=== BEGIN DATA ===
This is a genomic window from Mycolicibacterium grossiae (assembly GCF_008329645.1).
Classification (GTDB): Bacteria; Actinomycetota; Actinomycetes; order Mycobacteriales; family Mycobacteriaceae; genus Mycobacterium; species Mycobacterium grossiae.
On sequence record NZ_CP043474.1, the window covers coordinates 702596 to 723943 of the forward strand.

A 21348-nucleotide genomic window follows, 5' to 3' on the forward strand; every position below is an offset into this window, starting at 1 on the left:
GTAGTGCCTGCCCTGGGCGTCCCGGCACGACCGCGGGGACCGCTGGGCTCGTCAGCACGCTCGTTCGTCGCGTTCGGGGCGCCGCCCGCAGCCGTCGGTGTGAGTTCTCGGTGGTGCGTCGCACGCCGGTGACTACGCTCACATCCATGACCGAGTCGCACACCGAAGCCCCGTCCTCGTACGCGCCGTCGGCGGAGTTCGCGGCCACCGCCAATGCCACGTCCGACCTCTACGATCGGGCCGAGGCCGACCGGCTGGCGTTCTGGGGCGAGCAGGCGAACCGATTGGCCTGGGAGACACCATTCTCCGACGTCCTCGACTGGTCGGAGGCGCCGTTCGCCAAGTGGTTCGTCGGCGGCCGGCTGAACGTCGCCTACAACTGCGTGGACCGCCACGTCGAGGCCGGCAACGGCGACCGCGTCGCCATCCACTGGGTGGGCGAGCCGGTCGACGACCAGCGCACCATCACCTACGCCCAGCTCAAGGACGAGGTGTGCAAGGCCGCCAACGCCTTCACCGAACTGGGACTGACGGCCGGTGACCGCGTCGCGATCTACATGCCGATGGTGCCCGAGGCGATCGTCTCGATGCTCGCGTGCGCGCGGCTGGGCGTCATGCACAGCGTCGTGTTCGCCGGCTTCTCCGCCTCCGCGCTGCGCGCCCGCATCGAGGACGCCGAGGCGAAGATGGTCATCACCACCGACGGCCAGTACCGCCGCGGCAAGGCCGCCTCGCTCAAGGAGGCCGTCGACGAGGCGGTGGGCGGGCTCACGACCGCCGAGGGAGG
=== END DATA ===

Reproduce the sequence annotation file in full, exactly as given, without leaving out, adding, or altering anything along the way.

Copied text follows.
This is a genomic window from Mycolicibacterium grossiae (assembly GCF_008329645.1).
Classification (GTDB): Bacteria; Actinomycetota; Actinomycetes; order Mycobacteriales; family Mycobacteriaceae; genus Mycobacterium; species Mycobacterium grossiae.
On sequence record NZ_CP043474.1, the window covers coordinates 702596 to 723943 of the forward strand.

A 21348-nucleotide genomic window follows, 5' to 3' on the forward strand; every position below is an offset into this window, starting at 1 on the left:
GTAGTGCCTGCCCTGGGCGTCCCGGCACGACCGCGGGGACCGCTGGGCTCGTCAGCACGCTCGTTCGTCGCGTTCGGGGCGCCGCCCGCAGCCGTCGGTGTGAGTTCTCGGTGGTGCGTCGCACGCCGGTGACTACGCTCACATCCATGACCGAGTCGCACACCGAAGCCCCGTCCTCGTACGCGCCGTCGGCGGAGTTCGCGGCCACCGCCAATGCCACGTCCGACCTCTACGATCGGGCCGAGGCCGACCGGCTGGCGTTCTGGGGCGAGCAGGCGAACCGATTGGCCTGGGAGACACCATTCTCCGACGTCCTCGACTGGTCGGAGGCGCCGTTCGCCAAGTGGTTCGTCGGCGGCCGGCTGAACGTCGCCTACAACTGCGTGGACCGCCACGTCGAGGCCGGCAACGGCGACCGCGTCGCCATCCACTGGGTGGGCGAGCCGGTCGACGACCAGCGCACCATCACCTACGCCCAGCTCAAGGACGAGGTGTGCAAGGCCGCCAACGCCTTCACCGAACTGGGACTGACGGCCGGTGACCGCGTCGCGATCTACATGCCGATGGTGCCCGAGGCGATCGTCTCGATGCTCGCGTGCGCGCGGCTGGGCGTCATGCACAGCGTCGTGTTCGCCGGCTTCTCCGCCTCCGCGCTGCGCGCCCGCATCGAGGACGCCGAGGCGAAGATGGTCATCACCACCGACGGCCAGTACCGCCGCGGCAAGGCCGCCTCGCTCAAGGAGGCCGTCGACGAGGCGGTGGGCGGGCTCACGACCGCCGAGGGAGG